Thursday of Lent Week 3

A friend who is expecting a baby in a few months had just come back radiant from her first scan. As she was leaving she saw a lemon on the kitchen counter and picked it up and said ‘it is this size now.’ It is still an it.

Great oaks from little acorns grow, naturally. But the idea of a baby – and all the changes it has begun to bring into the life of the family from conception. And all the expansion of life that is to come – the idea is different from the actual thing as it has developed up till now. 

The lemon brought home how big an event a small thing can be. But even more strange is the resilient purposefulness of life and growth. Such an ordinary and yet inexplicable wonder as an emerging human being the size of a lemon silences the chattering mind.

St Paul uses the image of a developing foetus to describe his relationship to the community in Galitia that he loved and cared for so intensely. These local churches were perhaps composed of no more than thirty or forty followers. He extended the metaphor of the living womb to the process of their spiritual growth as bearers of the person of Christ. ‘My children, I am again suffering labour pains for you until Christ is formed in you.’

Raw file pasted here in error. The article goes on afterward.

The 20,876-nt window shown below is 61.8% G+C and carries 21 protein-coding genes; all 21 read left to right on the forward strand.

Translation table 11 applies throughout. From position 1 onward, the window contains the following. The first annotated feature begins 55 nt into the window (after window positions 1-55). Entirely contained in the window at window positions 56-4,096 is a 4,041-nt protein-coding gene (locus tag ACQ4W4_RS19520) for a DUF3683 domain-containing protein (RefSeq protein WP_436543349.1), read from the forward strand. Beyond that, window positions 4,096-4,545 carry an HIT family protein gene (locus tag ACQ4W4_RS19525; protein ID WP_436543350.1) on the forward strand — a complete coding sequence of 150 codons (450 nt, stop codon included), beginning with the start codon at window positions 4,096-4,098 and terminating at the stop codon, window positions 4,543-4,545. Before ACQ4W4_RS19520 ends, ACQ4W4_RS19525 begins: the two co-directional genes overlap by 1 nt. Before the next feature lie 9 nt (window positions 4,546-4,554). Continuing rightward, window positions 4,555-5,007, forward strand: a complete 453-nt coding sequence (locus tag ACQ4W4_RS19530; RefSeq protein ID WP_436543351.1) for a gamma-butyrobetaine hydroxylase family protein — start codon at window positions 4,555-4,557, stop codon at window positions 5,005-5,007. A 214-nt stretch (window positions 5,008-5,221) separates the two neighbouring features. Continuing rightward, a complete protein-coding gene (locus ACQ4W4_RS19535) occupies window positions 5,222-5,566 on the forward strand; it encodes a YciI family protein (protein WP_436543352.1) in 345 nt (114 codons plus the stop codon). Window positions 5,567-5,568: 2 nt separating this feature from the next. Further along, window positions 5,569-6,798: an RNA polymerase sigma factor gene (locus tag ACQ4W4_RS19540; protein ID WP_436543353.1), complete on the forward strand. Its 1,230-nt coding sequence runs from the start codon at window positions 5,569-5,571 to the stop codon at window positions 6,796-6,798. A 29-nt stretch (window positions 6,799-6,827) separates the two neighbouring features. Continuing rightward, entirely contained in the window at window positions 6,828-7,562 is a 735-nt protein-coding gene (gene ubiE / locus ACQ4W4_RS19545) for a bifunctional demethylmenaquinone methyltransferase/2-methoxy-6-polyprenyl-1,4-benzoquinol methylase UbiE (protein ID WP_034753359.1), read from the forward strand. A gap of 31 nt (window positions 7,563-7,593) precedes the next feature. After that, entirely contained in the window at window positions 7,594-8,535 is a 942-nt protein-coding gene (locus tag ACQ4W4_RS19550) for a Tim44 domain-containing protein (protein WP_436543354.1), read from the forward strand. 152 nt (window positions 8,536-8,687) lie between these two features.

Like the lemon it is a striking reminder of how real and incomplete the process is. How odd it is to assume that we are ‘Christian’ when we hardly yet know what it means. The present moment is announced at each tick of the clock, each movement of the countdown button. But the moment cannot be grasped. Time cannot be frozen except in virtual reality. In real life we are an arrow shooting through time and space.

This is perhaps why we need seasons, to differentiate the continuous passage of time. They remind us that we must learn to travel consciously, even if we don’t know what we are conscious of. Just be conscious becomes the rule. And let the objects of consciousness present themselves sequentially; and see what stays, and for how long, and also what passes. For this growing consciousness we need the clarity and calmness of mind that comes with the focus that discipline and Lent and meditation brings.

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